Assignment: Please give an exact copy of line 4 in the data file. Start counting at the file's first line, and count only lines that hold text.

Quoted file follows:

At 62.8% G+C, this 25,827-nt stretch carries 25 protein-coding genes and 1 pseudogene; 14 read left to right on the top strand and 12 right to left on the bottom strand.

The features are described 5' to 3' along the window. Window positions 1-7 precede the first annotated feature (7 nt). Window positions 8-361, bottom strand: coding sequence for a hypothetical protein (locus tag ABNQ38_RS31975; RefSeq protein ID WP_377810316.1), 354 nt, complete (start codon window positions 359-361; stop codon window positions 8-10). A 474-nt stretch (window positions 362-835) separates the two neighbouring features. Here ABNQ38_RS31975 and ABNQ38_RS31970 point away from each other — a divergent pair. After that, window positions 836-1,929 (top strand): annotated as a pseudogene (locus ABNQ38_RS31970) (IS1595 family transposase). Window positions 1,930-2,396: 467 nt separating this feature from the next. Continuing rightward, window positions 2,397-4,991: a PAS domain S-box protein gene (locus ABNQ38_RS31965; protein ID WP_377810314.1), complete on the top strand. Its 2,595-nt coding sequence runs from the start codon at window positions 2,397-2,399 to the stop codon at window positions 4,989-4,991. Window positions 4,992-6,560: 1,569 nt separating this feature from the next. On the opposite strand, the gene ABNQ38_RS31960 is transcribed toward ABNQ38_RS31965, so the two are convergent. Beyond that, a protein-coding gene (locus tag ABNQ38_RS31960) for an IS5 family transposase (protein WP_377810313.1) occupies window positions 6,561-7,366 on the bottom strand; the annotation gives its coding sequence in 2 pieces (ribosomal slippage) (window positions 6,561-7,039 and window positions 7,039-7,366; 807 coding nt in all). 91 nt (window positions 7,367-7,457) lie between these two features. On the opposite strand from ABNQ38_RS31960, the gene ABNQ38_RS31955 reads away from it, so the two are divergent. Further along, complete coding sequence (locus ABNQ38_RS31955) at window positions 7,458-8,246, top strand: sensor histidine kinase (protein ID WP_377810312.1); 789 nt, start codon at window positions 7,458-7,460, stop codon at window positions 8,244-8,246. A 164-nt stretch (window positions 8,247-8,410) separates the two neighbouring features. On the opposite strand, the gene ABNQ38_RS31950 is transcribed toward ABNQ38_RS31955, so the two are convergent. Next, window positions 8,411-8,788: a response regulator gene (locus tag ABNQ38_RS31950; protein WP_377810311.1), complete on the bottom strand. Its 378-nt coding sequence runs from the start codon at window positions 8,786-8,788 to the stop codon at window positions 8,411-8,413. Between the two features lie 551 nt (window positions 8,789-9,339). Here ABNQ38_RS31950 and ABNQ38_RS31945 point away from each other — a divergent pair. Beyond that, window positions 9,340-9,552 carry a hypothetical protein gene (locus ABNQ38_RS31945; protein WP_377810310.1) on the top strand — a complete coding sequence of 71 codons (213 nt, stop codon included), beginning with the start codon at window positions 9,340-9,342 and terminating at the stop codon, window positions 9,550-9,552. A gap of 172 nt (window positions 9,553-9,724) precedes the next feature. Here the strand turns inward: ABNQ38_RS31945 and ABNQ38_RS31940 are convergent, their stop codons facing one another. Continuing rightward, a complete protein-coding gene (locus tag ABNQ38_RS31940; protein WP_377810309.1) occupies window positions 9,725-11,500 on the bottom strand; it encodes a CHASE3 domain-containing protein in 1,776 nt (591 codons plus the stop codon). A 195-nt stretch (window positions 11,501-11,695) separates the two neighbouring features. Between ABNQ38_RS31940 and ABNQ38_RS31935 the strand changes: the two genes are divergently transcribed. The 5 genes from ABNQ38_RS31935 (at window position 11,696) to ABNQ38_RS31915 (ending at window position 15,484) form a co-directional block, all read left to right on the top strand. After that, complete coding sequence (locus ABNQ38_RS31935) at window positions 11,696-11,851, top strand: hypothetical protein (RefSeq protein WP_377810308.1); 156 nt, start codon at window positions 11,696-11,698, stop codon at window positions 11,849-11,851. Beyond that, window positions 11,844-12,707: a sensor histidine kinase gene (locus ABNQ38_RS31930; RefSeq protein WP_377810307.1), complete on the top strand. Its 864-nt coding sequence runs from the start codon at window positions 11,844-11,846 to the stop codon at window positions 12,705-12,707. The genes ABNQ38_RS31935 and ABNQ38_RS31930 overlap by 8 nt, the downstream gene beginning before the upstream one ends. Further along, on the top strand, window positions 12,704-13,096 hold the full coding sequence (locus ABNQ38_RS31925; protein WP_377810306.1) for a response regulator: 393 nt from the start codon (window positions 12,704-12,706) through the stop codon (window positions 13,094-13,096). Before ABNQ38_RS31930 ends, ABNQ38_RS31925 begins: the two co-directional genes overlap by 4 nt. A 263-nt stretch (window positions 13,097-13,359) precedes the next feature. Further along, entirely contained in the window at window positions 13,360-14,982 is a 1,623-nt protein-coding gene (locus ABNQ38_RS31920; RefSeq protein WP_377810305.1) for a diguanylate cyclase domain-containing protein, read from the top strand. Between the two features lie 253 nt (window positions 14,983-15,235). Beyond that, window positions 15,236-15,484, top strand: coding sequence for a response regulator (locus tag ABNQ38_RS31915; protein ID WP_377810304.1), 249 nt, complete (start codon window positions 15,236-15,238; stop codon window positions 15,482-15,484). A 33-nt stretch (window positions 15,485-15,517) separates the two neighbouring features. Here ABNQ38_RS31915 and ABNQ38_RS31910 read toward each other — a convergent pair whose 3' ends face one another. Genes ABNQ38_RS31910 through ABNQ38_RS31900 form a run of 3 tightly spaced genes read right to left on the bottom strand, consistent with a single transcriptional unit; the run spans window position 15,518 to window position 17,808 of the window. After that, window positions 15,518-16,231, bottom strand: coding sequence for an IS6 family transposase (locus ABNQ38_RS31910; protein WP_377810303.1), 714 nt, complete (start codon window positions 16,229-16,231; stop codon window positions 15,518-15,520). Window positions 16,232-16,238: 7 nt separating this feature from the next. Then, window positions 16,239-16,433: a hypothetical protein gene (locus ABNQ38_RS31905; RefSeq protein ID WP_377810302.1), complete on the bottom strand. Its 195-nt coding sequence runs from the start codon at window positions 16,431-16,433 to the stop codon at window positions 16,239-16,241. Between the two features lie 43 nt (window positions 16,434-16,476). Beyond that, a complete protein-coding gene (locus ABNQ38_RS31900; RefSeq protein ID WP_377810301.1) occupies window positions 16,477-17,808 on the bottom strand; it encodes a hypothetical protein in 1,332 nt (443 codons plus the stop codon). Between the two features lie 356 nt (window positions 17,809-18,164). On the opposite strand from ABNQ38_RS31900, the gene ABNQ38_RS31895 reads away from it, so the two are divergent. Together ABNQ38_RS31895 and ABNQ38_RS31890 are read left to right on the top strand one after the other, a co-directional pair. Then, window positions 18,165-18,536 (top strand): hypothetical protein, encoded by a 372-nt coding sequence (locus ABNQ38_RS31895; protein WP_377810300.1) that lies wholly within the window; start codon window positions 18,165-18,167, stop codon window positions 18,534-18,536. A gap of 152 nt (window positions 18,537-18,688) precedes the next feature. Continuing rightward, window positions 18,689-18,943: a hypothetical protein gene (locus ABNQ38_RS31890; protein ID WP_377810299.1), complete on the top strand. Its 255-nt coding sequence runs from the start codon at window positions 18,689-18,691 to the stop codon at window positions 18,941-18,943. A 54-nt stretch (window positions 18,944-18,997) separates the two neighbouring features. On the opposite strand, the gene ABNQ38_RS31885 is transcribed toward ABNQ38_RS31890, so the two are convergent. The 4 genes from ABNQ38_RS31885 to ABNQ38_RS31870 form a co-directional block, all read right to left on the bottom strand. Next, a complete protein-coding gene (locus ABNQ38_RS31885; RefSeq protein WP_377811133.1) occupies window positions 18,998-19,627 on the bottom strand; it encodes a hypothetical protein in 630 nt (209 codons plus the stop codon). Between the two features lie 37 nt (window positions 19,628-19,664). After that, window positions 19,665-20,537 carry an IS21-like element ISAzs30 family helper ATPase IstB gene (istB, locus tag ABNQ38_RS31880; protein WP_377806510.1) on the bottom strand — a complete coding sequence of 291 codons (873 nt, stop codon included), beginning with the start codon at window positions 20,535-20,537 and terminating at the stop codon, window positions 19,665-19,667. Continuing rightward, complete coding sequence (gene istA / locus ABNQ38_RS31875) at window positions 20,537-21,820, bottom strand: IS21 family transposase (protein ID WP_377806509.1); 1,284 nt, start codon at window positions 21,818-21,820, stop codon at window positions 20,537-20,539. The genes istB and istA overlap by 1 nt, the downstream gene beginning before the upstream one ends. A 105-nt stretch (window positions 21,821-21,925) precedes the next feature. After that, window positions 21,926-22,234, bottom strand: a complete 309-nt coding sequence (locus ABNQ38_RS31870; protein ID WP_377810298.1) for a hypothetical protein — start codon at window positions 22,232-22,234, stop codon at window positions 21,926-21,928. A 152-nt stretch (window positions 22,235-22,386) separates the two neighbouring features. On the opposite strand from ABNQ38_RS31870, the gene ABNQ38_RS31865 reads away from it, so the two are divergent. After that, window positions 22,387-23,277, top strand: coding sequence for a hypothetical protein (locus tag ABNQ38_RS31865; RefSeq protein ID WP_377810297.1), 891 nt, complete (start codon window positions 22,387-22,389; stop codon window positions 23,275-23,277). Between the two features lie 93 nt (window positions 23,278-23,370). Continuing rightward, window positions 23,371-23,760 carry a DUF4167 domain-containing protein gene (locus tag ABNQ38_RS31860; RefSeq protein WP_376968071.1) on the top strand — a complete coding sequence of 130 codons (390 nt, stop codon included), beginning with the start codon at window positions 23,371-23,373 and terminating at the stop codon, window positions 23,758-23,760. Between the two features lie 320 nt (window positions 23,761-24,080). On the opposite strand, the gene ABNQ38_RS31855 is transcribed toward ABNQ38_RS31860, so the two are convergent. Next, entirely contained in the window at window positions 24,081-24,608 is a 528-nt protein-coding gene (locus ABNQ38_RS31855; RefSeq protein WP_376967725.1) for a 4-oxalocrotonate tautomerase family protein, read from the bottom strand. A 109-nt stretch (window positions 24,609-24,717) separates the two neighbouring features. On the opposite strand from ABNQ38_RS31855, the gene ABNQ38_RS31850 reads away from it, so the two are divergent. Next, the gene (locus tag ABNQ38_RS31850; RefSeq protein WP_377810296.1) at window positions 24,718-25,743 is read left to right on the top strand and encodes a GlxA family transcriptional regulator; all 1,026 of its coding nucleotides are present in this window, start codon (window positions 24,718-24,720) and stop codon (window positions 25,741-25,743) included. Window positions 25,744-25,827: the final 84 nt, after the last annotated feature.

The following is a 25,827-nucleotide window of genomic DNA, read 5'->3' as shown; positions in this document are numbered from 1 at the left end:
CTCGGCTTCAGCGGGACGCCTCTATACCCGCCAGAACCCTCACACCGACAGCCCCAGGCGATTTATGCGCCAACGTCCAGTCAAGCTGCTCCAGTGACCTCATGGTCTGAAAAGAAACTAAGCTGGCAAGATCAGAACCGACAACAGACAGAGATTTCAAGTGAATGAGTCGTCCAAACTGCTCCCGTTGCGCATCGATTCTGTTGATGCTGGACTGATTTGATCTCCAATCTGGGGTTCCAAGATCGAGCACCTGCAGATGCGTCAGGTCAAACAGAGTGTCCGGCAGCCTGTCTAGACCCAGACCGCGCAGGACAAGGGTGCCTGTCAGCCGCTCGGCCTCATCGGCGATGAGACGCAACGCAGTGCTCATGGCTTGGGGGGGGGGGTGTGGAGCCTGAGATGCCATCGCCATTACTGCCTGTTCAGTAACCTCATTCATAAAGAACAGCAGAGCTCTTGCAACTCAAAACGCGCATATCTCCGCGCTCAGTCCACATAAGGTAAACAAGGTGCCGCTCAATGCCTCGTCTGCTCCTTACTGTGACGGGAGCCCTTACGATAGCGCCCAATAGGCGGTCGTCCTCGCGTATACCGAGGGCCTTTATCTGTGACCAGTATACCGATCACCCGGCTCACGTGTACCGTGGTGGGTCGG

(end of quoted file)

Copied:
CTCGGCTTCAGCGGGACGCCTCTATACCCGCCAGAACCCTCACACCGACAGCCCCAGGCGATTTATGCGCCAACGTCCAGTCAAGCTGCTCCAGTGACCTCATGGTCTGAAAAGAAACTAAGCTGGCAAGATCAGAACCGACAACAGACAGAGATTTCAAGTGAATGAGTCGTCCAAACTGCTCCCGTTGCGCATCGATTCTGTTGATGCTGGACTGATTTGATCTCCAATCTGGGGTTCCAAGATCGAGCACCTGCAGATGCGTCAGGTCAAACAGAGTGTCCGGCAGCCTGTCTAGACCCAGACCGCGCAGGACAAGGGTGCCTGTCAGCCGCTCGGCCTCATCGGCGATGAGACGCAACGCAGTGCTCATGGCTTGGGGGGGGGGGTGTGGAGCCTGAGATGCCATCGCCATTACTGCCTGTTCAGTAACCTCATTCATAAAGAACAGCAGAGCTCTTGCAACTCAAAACGCGCATATCTCCGCGCTCAGTCCACATAAGGTAAACAAGGTGCCGCTCAATGCCTCGTCTGCTCCTTACTGTGACGGGAGCCCTTACGATAGCGCCCAATAGGCGGTCGTCCTCGCGTATACCGAGGGCCTTTATCTGTGACCAGTATACCGATCACCCGGCTCACGTGTACCGTGGTGGGTCGG